Sign up ×
Stack Overflow is a community of 4.7 million programmers, just like you, helping each other. Join them, it only takes a minute:

I am trying to use c# Regular Expression to match a particular string of characters but I can not figure out how to do it. Any help is appreciated.

The string that I am trying to match is as follows, where A is an uppercase alpha character, X is an upper case alpha-numeric character and # is 0, 1 or 2.


So any of the following would match the string above.





Any any of the following would NOT match.

QQ-7-AA (Only 0, 1, 2 are allowed at the second level.)

QQ-2-XX-7-CC (Partial characters for that level.)

QQ-2-XX-7-CCC-ABCDEFG- (Can not end in a dash.)

QQ-2-XX-7-CCC-ABCDEFG-123456 (Partial characters for that level.)

So far (not that far really) I have as the pattern to match @"^[A-Z]{2}", but I am unsure how to match conditionally (I'm not even sure if conditionally is the proper term to use) the rest of the string, but only if it is there. Do I need to write 7 different statements for this? Seems unreasonable, but I could be wrong.

share|improve this question

1 Answer 1

up vote 9 down vote accepted

Have a look at the Regular Expression Language. You need the following elements:

  • uppercase alpha character: [A-Z]
  • upper case alpha-numeric character: [A-Z0-9]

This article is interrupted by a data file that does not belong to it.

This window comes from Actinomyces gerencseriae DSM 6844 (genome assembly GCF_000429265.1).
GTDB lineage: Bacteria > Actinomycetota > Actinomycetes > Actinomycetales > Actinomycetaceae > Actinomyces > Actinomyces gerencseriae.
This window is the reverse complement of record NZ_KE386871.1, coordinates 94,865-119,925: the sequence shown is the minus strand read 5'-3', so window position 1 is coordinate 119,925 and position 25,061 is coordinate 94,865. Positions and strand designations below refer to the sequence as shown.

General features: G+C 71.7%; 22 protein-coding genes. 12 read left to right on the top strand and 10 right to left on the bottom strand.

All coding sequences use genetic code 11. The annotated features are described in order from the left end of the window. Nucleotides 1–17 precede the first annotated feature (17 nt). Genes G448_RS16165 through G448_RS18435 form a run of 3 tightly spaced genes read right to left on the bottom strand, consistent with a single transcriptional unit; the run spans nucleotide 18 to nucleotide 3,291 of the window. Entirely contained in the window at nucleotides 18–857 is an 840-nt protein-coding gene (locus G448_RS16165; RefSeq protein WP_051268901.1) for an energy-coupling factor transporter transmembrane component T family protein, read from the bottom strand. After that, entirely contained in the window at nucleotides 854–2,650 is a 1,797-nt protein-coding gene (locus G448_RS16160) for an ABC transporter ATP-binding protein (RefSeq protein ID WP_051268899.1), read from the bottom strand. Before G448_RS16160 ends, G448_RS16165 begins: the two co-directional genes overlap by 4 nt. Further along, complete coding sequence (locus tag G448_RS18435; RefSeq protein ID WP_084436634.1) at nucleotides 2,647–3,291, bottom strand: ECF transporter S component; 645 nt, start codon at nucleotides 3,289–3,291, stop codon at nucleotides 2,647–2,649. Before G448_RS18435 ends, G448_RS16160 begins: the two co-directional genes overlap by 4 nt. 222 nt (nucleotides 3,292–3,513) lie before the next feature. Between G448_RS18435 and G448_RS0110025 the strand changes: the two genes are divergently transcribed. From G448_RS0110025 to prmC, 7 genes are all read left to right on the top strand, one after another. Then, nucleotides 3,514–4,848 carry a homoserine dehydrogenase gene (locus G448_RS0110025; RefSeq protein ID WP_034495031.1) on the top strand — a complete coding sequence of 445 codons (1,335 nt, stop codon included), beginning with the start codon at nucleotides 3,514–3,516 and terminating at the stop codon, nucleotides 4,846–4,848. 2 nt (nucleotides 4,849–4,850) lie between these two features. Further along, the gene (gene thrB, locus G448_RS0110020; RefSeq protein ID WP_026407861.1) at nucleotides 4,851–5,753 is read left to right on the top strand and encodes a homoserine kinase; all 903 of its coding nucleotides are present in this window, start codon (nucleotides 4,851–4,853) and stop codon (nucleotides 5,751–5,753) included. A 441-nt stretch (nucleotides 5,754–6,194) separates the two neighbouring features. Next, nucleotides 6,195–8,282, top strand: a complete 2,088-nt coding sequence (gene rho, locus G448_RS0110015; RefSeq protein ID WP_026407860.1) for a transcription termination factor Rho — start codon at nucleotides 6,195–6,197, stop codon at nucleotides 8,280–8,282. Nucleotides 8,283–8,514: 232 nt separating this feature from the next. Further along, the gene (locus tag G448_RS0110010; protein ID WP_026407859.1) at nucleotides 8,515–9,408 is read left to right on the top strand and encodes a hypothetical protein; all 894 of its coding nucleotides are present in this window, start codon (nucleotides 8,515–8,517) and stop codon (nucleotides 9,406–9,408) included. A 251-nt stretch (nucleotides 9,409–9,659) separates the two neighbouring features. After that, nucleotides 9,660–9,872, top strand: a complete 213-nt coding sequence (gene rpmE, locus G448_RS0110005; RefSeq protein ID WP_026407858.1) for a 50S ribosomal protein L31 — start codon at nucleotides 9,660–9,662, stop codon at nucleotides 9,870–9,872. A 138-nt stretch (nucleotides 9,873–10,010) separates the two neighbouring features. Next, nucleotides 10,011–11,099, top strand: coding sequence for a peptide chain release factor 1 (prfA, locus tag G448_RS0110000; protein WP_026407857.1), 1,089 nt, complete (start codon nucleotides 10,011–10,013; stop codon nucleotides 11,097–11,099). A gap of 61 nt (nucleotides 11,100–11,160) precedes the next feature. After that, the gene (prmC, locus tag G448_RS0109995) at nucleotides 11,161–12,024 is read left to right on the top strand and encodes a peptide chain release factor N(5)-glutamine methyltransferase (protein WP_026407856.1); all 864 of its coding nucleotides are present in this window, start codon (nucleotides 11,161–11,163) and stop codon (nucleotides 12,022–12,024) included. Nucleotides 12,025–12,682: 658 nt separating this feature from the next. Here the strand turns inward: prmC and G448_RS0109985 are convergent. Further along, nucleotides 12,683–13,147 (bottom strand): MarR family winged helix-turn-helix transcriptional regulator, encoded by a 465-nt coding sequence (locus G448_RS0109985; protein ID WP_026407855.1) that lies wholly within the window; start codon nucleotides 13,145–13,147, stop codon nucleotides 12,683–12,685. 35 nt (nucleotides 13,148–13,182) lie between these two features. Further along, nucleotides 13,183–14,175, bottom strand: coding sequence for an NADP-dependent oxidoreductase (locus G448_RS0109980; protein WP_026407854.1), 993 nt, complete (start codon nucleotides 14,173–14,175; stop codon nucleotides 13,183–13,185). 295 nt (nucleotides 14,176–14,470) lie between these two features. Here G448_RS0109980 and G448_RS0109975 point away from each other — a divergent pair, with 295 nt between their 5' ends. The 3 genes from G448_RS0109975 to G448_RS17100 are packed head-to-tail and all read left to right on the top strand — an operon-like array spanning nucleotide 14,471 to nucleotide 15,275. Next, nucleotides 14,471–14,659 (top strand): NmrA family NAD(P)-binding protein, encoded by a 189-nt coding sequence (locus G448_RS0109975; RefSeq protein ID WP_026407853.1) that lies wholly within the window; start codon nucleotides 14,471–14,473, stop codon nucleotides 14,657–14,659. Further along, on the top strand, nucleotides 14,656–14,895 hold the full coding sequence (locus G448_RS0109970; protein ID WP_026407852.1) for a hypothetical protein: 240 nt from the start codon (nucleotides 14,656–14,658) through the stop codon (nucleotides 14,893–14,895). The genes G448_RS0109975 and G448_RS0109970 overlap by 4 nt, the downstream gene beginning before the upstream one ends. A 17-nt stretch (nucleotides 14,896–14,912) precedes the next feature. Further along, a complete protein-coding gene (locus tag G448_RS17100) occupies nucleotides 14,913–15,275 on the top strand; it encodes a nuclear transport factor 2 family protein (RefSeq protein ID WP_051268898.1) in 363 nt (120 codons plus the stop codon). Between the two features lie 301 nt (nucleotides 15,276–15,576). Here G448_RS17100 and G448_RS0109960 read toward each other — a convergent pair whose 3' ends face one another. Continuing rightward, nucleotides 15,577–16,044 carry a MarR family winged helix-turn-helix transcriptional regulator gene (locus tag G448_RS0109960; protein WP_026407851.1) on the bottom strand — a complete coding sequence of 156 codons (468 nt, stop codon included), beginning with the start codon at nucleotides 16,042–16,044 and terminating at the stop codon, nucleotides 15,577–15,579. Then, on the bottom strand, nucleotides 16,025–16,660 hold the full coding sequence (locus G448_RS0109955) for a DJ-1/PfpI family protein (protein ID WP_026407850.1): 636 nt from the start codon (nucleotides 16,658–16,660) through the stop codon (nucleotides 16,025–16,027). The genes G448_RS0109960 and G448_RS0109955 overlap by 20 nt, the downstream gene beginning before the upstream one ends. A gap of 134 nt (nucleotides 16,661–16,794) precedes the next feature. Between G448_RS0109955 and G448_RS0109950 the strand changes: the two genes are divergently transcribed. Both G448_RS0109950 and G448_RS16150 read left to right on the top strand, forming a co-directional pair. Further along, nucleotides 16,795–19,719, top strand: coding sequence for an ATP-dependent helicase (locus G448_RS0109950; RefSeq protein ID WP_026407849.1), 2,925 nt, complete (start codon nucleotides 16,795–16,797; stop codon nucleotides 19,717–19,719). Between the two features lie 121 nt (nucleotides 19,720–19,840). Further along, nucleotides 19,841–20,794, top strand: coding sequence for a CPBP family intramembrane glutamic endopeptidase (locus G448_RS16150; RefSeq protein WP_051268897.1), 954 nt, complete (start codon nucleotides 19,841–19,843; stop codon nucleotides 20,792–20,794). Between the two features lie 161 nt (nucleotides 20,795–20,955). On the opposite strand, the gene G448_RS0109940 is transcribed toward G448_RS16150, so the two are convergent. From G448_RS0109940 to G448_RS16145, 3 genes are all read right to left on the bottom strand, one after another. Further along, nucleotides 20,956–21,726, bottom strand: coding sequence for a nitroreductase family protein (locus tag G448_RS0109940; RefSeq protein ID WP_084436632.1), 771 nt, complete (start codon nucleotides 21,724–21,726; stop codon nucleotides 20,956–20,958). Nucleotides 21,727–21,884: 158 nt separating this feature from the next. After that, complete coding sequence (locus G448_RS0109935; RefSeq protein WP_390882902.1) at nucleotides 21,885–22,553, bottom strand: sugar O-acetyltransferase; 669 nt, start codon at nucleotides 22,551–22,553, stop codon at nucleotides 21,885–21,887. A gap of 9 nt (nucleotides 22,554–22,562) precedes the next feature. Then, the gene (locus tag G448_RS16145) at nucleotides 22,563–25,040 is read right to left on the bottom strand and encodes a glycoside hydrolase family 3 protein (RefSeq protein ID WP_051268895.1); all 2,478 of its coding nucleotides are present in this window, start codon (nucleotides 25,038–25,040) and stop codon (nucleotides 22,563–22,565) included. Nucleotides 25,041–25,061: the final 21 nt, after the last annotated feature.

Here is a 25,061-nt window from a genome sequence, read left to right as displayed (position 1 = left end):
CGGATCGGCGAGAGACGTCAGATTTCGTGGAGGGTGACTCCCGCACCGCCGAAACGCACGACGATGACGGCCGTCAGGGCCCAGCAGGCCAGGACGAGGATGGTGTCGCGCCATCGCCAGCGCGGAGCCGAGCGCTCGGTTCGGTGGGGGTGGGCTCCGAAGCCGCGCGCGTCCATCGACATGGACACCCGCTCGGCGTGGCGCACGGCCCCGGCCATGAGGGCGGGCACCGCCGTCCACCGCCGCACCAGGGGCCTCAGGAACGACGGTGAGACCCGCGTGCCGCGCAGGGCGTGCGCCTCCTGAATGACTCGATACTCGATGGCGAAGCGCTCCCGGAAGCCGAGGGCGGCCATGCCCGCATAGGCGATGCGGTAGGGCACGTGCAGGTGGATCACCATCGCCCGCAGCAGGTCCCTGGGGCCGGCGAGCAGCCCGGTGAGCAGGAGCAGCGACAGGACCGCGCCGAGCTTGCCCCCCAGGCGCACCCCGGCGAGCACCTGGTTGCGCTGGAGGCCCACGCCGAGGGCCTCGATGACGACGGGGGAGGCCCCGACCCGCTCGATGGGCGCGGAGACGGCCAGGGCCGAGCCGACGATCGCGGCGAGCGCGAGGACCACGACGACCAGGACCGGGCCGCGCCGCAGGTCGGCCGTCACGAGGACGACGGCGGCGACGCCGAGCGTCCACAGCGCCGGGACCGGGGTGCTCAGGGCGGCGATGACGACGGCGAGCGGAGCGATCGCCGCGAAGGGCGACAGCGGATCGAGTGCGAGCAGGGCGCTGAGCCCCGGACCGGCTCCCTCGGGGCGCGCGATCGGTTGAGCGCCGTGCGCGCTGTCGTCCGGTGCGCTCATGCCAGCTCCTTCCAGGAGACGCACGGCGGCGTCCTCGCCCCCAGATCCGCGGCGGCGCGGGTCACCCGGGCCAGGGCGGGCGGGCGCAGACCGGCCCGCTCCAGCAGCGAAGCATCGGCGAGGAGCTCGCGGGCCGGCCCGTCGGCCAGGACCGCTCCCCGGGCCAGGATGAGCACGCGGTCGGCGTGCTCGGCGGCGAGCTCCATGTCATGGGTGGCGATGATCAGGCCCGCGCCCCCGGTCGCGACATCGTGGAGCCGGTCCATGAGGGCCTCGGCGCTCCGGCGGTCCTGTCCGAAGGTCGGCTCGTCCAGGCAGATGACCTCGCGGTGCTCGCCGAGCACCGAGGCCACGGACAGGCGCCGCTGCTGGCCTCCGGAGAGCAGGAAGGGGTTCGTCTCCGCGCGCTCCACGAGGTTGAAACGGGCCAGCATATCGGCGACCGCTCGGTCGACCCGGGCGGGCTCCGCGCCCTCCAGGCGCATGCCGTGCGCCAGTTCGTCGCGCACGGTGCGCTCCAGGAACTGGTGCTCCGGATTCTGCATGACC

• 0, 1 or 2: [0-2]
  • dash: -

  • match x exactly n times: x{n}

  • match x zero or one time: x?
  • define a subexpression: (...)


  • two uppercase alpha characters: [A-Z]{2}
  • two uppercase alpha characters, followed by a dash: [A-Z]{2}-
  • two uppercase alpha characters, followed by a dash, followed by 0, 1 or 2: [A-Z]{2}-[0-2]
  • two uppercase alpha characters, followed by a dash, followed by 0, 1 or 2, but with the subexpression consisting of the dash and 0, 1 or 2 occurring zero or one time:
  • and so on...

Resulting expression:

share|improve this answer
+1 For the very thorough answer. –  devstruck May 21 '12 at 21:57
I was so close myself, but you beat me to it. Good and well explained answer! +1 –  Jeroen de Kort May 21 '12 at 22:00
I too was too slow. I thought there was a way to shorten the A-Z0-9 (like using "\d" for the 0-9), but I can't find it. Closest I got was "\w", but that includes too many characters. –  That Chuck Guy May 21 '12 at 22:08
Thanks for the very thorough answer! I now understand the nesting of Regular Expressions! –  JoeFletch May 22 '12 at 11:50

Your Answer


By posting your answer, you agree to the privacy policy and terms of service.

Not the answer you're looking for? Browse other questions tagged or ask your own question.